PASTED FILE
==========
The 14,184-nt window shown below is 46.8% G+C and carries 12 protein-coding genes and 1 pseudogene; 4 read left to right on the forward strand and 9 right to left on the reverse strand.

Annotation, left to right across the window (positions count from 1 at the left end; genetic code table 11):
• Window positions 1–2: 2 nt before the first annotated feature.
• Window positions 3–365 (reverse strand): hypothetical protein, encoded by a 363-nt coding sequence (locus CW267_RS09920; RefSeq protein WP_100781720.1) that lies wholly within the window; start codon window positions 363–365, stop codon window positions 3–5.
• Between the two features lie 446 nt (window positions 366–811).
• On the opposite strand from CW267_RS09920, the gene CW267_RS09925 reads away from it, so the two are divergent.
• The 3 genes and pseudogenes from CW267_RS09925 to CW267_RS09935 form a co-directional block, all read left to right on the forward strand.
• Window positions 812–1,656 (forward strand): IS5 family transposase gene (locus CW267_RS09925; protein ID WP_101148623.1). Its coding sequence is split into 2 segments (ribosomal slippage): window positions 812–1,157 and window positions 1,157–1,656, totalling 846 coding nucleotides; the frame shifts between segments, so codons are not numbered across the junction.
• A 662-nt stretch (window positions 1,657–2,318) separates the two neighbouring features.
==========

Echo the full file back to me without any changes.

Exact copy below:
The 14,184-nt window shown below is 46.8% G+C and carries 12 protein-coding genes and 1 pseudogene; 4 read left to right on the forward strand and 9 right to left on the reverse strand.

Annotation, left to right across the window (positions count from 1 at the left end; genetic code table 11):
• Window positions 1–2: 2 nt before the first annotated feature.
• Window positions 3–365 (reverse strand): hypothetical protein, encoded by a 363-nt coding sequence (locus CW267_RS09920; RefSeq protein WP_100781720.1) that lies wholly within the window; start codon window positions 363–365, stop codon window positions 3–5.
• Between the two features lie 446 nt (window positions 366–811).
• On the opposite strand from CW267_RS09920, the gene CW267_RS09925 reads away from it, so the two are divergent.
• The 3 genes and pseudogenes from CW267_RS09925 to CW267_RS09935 form a co-directional block, all read left to right on the forward strand.
• Window positions 812–1,656 (forward strand): IS5 family transposase gene (locus CW267_RS09925; protein ID WP_101148623.1). Its coding sequence is split into 2 segments (ribosomal slippage): window positions 812–1,157 and window positions 1,157–1,656, totalling 846 coding nucleotides; the frame shifts between segments, so codons are not numbered across the junction.
• A 662-nt stretch (window positions 1,657–2,318) separates the two neighbouring features.